Saturday, June 22, 2013

35 dead, 59 injured

Violence slammed Iraq today.  National Iraqi News Agency reports a Qai'm car bombing claimed the lives of 2 Iraqi soldiers and left three more injured, a Baghdad suicide bomber attacked a mosque killing 11 people and injuring thirty more, an armed Tikrit attack using grenades left 4 truck drivers dead and four more injured, an east Tikrit attack involving grenades claimed the life of 1 truck driver and 1 porter and left three people injured, a Tirkit bombings claimed the life of 1 police officer and left three more injuredNouri's forces killed 5 people in Diyala Province as they went about executing mass arrests (55 were arrested), a Tikrit armed attack left 4 police officers dead from gunfire,  a Mosul suicide car bomber claimed the life of 1 police officer and 3 civilians, and, late last night, a Baghdad roadside bombing claimed 2 lives and left sixteen people injured.  That's 35 reported deaths (more if you count suicide bombers) and 59 injured. 

Last Saturday (June 15th), Camp Ashraf refugees now at Camp Liberty were attacked.   Today, the United Nations announced:

22 June 2013 – The top United Nations official in Iraq today welcomed the relocation to Albania of 27 residents from an exile camp near western Baghdad.
“A total of 71 men and women now have safely arrived in Albania and have benefited from the Government of Albania's offer to accept 210 of the Camp's residents,” said the UN Special Representative for the Secretary-General and head of the UN Assistance Mission in Iraq (UNAMI), Martin Kobler.
Some 3,000 residents, most of them members of a group known as the People's Mojahedeen of Iran, are temporarily housed in a transit facility called Camp Liberty – also know as Camp Hurriya – while the Office of the UN High Commissioner for Refugees (UNHCR) carries out a process to determine their refugee status.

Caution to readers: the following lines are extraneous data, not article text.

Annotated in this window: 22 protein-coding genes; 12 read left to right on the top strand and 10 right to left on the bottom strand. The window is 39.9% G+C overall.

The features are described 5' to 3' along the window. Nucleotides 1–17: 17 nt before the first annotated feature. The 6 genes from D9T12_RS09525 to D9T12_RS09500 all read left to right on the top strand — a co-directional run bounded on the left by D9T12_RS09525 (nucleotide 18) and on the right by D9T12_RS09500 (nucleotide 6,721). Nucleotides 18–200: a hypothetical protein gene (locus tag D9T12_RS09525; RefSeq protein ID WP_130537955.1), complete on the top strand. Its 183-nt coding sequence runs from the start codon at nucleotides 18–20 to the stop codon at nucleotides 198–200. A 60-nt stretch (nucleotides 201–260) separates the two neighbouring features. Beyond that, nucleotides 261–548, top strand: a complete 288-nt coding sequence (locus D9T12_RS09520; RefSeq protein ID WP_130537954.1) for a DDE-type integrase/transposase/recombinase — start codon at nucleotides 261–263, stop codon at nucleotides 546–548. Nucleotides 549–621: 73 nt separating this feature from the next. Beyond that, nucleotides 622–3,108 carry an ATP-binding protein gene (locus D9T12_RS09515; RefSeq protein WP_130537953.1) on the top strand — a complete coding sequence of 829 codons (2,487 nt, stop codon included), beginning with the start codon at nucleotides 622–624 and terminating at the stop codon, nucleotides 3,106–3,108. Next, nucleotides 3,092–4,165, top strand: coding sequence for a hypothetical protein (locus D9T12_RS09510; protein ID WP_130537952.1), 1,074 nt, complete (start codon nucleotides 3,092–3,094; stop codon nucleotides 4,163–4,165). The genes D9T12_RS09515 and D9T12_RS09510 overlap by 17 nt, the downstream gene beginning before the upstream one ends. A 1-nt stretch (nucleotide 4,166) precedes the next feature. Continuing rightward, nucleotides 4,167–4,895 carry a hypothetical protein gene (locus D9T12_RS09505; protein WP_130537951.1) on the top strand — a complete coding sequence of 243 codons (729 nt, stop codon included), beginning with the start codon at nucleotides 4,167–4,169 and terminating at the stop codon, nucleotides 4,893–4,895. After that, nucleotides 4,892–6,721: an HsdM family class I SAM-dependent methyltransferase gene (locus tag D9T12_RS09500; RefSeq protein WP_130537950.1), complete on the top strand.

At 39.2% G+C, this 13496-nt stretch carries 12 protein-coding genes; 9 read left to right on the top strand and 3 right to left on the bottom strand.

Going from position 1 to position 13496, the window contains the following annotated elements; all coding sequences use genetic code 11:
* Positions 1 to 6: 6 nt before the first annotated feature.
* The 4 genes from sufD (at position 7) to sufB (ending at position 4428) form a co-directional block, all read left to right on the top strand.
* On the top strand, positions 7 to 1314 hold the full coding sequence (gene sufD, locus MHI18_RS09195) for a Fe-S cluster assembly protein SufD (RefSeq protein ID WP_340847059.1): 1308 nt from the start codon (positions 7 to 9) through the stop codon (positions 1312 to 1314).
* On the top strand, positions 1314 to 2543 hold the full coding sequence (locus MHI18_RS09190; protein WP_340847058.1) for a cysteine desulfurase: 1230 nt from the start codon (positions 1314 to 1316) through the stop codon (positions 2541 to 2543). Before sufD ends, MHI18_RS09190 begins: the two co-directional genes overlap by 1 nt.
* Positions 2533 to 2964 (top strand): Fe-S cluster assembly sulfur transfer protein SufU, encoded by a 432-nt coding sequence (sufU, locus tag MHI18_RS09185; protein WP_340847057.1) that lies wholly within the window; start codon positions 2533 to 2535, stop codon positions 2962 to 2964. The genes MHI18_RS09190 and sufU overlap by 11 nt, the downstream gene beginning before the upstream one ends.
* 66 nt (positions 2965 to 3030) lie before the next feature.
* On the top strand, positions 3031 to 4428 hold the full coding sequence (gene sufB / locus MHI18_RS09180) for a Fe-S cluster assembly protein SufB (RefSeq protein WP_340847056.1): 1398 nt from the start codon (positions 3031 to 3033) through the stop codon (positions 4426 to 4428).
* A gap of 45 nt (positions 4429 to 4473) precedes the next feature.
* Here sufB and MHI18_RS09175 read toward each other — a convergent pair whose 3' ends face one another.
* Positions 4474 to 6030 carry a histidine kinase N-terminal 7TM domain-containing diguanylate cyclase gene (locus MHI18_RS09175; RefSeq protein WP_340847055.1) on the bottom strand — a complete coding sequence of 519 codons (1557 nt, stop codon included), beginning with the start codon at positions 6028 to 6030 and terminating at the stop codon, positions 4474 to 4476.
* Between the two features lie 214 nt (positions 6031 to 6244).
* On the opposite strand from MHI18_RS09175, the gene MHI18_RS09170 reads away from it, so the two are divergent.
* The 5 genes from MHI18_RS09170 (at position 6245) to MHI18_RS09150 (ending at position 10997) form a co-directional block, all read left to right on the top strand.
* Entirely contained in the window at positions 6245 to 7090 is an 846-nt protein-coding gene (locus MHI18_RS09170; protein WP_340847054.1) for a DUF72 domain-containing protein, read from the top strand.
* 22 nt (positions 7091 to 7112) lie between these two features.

Mr. Kobler said in addition to Albania, Germany has offered to relocate some 100 residents. The departure of the group from Iraq is in accordance with the memorandum of understanding of 25 December 2011, which foresees the relocation of the residents to third countries.

Kobler is preparing to leave Iraq.  He did meet with Nouri earlier this week and Nouri did repeat that he wanted the Ashraf refugees out of Iraq.

Kimberly Kagan is a right-wing, neocon academic.  We've noted her from time to time -- usually to disagree -- and she has a column that has some insight near the end.  Via AINA, here's Kagan's suggestions for how the US government could be using influence:

There are, however, ways that the United States could use its leverage to influence the behavior of the Maliki government, although not to arrest the violence entirely. First and foremost, the United States needs to condition the provision of arms, equipment, and training to the Iraqi Security Forces on Maliki's respect for the representative political system, humanitarian treaties Iraq has signed, and inclusive political solutions. These include dropping his legal charges against the cabinet members and protest leaders, meeting the reasonable demands of the protesters for transparency and de-Baathification measures, and implementing the promised terms of the 2010 Erbil Agreement by which he achieved the premiership. It is also vital that Maliki not tolerate Shia militant groups.
Second, the United States can block the United Nations from lifting Iraq's onerous Chapter VII status, even though Kuwait has at long last agreed to support the change, until Maliki makes those concessions. Those who argue that conditioning aid is difficult must note that our failure to condition our aid has empowered Maliki disproportionately. His deliberate disenfranchisement of the Sunni population is the main accelerant to insurgency in Iraq.

I'm not insulting Kagan by saying this, but it should go without mentioning that all weapons the US supplies various rulers with should only be provided if the ruler promises not to use them against their own people.   I agree with Kagan on that 100%.  And she's not saying it because she's nuts.  She's saying it because apparently the US government doesn't grasp something that basic. 

On Chapter VII, see you can write about Chapter VII and survive.  I don't know what the aversion has been on the part of the western press -- especially the US -- about discussing Chapter VII.  I don't know on that.  It seems like the ship has sailed.  Not only has Kobler declared it's happening but US Secretary of State John Kerry has publicly embraced the notion.

I don't think it's smart.  I don't know what's left in the diplomatic toolbox after you do away with Chapter VII.

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